The first concerned the disastrous battle of Ulm:

OUR BRAVE FORCES FACE IGNOMINY!

On 20th October 1805, outside the city of Ulm in southern Bavaria, some twenty thousand of our brave Imperial soldiers, fighting for the honour of His Imperial Majesty, stood and faced the forces of the French imposter Bonaparte, His Excellency General Mack von Leiberich in command.

By an entirely dishonourable manoeuvre, against all the rules of war, the French succeeded in surrounding the Imperial Austrian army.

It is our sad duty to report that General Mack was forced to surrender his army of twenty thousand to the French, handing over the illustrious colours of our brave forebears. The French have taken forty-nine thousand prisoners, whose release His Imperial Majesty is making strenuous efforts to secure.

The latest intelligence from the battle front is that the French are marching east towards our border.

We call on all able-bodied citizens to make preparations to resist the army of the French. The same Bastion which resisted the Turkish invader a century and a quarter ago is being made secure and our civil forces are drilling on the Glacis in readiness to repulse the invader.

John Suchet then adds that at the bottom of this one page, that being all that the Wiener Zeitung could manage on this particular day, there was, in considerably smaller print, a briefer item, which was, Suchet says, “largely ignored by the people of Vienna”. This concerned an insignificant sea battle, somewhere or other off the coast of Spain:

One day after the ignominy suffered by our forces at Ulm, a Franco-Spanish fleet was defeated by a British fleet under the command of His Lordship Nelson off the Cape of Trafalgar.

So, good news, surely. But the Wiener Zeitung cannot force itself to deceive its readers:

This victory for the allies, inglorious and shameful as it is for the enemy, will have no effect on the progress of the war on land.

There you have it. The Continental European attitude to the relative importance of sea power and land power. It took quite a while for that little sea battle to result in the undermining of Napoleon’s power, but it definitely had consequences.

The Samizdata world view is more than a mere preference for navies over armies. But that contrast is definitely part of the story.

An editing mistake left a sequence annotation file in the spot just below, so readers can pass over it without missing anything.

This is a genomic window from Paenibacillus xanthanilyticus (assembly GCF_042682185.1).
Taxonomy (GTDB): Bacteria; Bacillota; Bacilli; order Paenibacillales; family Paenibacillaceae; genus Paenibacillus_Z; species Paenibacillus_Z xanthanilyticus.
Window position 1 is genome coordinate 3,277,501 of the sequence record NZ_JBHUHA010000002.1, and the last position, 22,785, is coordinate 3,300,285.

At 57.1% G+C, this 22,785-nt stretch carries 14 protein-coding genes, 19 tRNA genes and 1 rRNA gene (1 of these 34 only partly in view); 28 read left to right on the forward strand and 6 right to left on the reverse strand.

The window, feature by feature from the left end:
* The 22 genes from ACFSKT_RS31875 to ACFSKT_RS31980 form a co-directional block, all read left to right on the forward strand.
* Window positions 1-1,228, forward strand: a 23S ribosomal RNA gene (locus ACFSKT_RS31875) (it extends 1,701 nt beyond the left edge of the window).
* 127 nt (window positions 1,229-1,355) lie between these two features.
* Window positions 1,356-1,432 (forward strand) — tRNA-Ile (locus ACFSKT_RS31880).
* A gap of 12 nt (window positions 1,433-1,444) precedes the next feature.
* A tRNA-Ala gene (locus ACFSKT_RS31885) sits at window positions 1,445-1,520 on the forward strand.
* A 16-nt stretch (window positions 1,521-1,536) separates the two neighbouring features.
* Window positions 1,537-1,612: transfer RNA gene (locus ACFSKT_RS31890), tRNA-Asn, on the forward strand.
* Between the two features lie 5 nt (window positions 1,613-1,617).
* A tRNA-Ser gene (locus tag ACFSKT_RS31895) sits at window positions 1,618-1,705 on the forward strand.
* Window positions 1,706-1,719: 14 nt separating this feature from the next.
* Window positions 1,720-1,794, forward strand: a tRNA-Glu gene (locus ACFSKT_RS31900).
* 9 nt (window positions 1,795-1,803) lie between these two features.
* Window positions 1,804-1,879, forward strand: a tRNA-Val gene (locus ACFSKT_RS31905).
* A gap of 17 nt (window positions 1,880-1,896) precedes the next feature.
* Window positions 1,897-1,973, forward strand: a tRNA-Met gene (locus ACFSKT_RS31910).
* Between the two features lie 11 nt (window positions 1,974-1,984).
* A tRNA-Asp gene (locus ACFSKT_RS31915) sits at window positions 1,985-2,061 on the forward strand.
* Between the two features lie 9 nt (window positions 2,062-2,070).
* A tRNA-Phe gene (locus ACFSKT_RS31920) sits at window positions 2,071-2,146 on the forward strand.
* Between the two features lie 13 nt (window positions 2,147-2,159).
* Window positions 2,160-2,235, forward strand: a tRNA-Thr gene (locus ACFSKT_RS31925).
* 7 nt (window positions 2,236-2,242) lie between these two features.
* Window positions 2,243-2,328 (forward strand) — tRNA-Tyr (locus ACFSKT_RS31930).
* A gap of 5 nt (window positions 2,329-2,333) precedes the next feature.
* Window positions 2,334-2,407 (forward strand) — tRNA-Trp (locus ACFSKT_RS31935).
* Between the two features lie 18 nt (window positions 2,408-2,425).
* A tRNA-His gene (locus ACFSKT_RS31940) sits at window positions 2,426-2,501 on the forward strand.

I don’t think a German or Austrian author, writing about Beethoven, would have pointed up this particular contrast the way Suchet does. And does, I think you will agree, rather gleefully, despite him ending his chapter with that second quote.

It’s a dirty job but someone has to do it

Chorus of dissent after police stop carol singers in car park

Police have been criticised for disbanding an outdoor fundraising performance by carol singers in a quiet village.

Four patrol cars swooped on the socially-distanced “mini-concert” in Woodborough, Nottinghamshire, on Sunday.

The county is in Tier 3, where carol singing is allowed, and organisers said the event had followed coronavirus guidelines. However, officers said that about 40 people had gathered, making others feel “worried and unsafe”.

Anyone might feel worried and unsafe when confronted with this:

Five members of the Woodborough Songbirds were being pulled through the village on a 15m-long trailer decorated with fairy lights when officers arrived. They had planned to sing in six areas in a “Christmas tour”, raising money for the Nottingham Hospitals Charity.

Five “songbirds”. Only four patrol cars. Lesser men and women might have been daunted by that grim arithmetic, but not Nottinghamshire Police.

Pallets full of ballots

Must say this is a catchy tune by Austin Forman.

Resign, then.

The Times reports,

Staying neutral impossible after Black Lives Matter, says National Gallery chief

The head of the National Gallery has said the Black Lives Matters movement meant it was no longer feasible to remain politically neutral with silence now viewed as complicity.